It was only after the collapse of the Soviet Union and the death of Chairman Mao that accurate accounts of life under these regimes became available. Prior to then, many in the West believed that communism might indeed create a better world, particularly following the misery of the Great Depression and the Second World War. George Bernard Shaw’s 1933 letter to The Manchester Guardian starts, “Increasing unemployment and the failure of private capital to cope with it throughout the rest of the world is causing persons of all classes and parties to watch with increasing interest the progress of the Soviet Union. And yet this is precisely the moment that has been chosen to redouble the intensity of the blind and reckless campaign to discredit it.”
Indeed some 10,000 Americans did emigrate to the Soviet Union as a result of such reports, only for many to disappear into the Gulag during ‘The Terror’ of 1937 and 1938. (Tzouliadis, 2008) Libertarian writers of the time, such as Hayek with The Road to Serfdom (Hayek, 1944), were concerned more with alerting readers to the dangers inherent in communism, rather than with trumpeting the merits of capitalism. Their main concern was the preservation of the basic freedoms threatened by the communist creed.
The Second World War inevitably brought an unprecedented level of government control, particularly in Britain where German blockades meant severe rationing. The end of the war brought opportunities for reconstruction, and it was generally accepted that the government would play a big part in that as well. Much of the groundwork had already been completed with the Beveridge Report, published in 1942, which became the basis for a wide range of policies collectively known as the Welfare State.
In the 1945 election, held just months after the end of the War, a Labour government swept into power with a 145-seat majority and just short of 50 per cent of the vote, and immediately embarked on a programme of nationalisation. The Conservatives had already created the British Broadcasting Corporation (BBC), the Central Electricity Board and the London Transport Board, while the General Post Office (GPO) had been a government department since 1868. By 1951 the coal mines, gas production, the iron and steel industry, civil aviation, telecommunications, the Bank of England and of course healthcare through the National Health Service (NHS) were all under government control.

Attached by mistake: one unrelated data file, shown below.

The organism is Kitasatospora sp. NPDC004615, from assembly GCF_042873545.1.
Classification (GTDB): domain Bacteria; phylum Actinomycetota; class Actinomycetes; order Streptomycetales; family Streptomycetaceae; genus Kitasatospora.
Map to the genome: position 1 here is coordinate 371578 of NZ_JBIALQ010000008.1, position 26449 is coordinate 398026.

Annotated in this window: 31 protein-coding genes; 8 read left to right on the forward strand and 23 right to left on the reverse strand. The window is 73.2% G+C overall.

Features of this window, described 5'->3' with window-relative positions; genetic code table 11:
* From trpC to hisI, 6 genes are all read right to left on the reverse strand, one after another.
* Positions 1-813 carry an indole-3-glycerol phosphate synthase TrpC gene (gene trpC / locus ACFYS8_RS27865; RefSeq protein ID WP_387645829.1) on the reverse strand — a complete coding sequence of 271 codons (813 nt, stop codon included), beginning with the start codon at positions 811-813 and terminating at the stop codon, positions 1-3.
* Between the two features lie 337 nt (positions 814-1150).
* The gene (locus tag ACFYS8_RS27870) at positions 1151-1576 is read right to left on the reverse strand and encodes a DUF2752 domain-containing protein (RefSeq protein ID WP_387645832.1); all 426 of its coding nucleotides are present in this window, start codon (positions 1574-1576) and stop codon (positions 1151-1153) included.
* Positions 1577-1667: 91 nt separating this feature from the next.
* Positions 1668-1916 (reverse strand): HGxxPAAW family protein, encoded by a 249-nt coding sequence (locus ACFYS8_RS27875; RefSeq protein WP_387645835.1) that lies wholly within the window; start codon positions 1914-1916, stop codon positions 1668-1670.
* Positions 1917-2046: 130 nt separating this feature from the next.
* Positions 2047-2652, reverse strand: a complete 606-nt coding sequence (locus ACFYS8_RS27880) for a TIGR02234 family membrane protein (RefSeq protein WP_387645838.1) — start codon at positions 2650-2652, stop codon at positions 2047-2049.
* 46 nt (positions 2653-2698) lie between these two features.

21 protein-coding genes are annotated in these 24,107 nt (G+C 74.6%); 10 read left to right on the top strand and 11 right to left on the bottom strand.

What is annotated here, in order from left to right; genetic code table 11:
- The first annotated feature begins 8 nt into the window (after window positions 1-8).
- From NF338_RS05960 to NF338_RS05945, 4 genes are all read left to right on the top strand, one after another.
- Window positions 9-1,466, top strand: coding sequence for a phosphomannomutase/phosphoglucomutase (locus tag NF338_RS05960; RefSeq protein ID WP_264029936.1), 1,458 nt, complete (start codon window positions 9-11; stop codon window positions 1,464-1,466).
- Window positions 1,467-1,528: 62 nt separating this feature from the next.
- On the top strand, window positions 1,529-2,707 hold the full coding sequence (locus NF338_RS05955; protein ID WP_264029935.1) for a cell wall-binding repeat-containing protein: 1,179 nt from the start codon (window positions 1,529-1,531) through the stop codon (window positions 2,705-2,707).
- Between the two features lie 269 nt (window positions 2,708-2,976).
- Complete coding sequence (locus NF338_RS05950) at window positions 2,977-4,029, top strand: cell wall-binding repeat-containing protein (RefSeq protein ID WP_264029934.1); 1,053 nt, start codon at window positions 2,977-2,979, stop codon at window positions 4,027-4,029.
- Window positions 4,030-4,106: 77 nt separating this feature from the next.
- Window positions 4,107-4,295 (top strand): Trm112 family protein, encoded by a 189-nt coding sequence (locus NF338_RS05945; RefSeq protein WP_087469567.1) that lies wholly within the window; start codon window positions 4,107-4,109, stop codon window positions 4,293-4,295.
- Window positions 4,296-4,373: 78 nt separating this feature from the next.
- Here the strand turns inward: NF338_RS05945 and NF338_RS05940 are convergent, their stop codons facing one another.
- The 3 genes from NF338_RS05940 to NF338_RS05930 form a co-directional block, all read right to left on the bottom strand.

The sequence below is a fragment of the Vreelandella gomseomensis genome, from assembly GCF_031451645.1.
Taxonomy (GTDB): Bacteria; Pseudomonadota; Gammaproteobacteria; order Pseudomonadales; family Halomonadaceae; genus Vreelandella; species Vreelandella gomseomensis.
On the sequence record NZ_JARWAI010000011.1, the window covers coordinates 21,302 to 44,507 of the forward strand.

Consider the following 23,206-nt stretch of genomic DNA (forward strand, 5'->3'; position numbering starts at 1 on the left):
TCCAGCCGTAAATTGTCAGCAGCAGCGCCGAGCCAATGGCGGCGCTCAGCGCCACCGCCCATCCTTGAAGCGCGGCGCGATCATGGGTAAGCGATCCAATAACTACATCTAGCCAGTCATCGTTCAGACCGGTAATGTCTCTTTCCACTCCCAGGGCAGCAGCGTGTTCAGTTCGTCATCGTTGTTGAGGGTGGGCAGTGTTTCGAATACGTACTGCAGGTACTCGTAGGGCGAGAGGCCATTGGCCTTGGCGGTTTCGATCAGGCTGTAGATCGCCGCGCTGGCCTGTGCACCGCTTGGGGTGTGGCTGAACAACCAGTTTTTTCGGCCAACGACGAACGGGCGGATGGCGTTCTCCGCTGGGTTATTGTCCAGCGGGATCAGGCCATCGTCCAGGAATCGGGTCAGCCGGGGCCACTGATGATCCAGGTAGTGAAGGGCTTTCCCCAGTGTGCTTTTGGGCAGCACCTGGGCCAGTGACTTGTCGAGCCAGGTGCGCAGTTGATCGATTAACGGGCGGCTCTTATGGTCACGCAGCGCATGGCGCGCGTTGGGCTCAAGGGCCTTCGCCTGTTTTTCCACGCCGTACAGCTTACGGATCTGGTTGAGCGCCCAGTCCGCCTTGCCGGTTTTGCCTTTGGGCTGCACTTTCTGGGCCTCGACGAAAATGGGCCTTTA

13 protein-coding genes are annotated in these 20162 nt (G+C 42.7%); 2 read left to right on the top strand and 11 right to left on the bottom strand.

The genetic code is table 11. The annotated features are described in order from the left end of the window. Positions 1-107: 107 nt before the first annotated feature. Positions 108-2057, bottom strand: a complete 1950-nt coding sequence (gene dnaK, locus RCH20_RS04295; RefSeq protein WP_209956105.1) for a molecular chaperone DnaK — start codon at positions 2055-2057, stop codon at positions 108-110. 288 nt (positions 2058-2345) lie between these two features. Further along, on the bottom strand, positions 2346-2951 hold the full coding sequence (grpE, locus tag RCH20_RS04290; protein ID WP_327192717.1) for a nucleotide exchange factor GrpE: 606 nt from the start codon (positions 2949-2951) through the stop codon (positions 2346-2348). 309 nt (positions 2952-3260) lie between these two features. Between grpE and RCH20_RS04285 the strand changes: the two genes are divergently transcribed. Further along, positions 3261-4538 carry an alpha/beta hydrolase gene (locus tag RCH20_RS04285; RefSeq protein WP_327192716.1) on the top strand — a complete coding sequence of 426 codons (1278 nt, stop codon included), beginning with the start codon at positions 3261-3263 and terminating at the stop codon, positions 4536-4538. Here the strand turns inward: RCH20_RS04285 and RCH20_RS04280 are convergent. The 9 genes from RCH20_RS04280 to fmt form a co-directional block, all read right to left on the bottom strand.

The British Labour Party, and indeed all the mainstream socialist parties in the First World, differ fundamentally from the Communist regimes of China and Russia in that they retain a strong belief in the Rule of Law and in the accountability afforded by a genuine multi-party democracy. They have also endeavoured to encourage rather than outlaw private enterprise. Nevertheless, Clause IV of the Labour Party’s constitution, originally adopted in 1918, did read as follows until Tony Blair finally secured its amendment in 1995:
“To secure for the workers by hand or by brain the full fruits of their industry and the most equitable distribution thereof that may be possible upon the basis of the common ownership of the means of production, distribution, and exchange, and the best obtainable system of popular administration and control of each industry or service.”
Post-war politics in the Western World is commonly portrayed as a struggle between the left-wing, anxious to increase the role of the state for the good of all; and the right-wing, who believe government control needs to be reduced if the full benefits of the free market can be realised. The decades following the war did see successive left and right wing parties gain power on both sides of the Atlantic, however by the end of the 1970s it was apparent that the left had lost steam in the face of rising unemployment and rising inflation – a combination that became known as ‘stagflation’. It was against this background that Margaret Thatcher won the 1979 election in the United Kingdom and Ronald Reagan the 1981 election in the United States, both with pledges to reduce the size and the influence of the public sector and seemingly swinging the western world firmly towards the right.
When the Soviet Union was dissolved in 1991 it looked as though the struggle had finally ended with capitalism the victor and the benefits of private enterprise clear to all. House prices had rocketed and high-streets were bustling with consumers. It was only the ‘credit crunch’ of 2007, revealing the precarious nature of many of the transactions that had created the boom, and the devastation wrought in the Middle East as a result of the ‘neo-conservative’ policies adopted by George W. Bush, that opened the door to widespread scepticism of the free market system.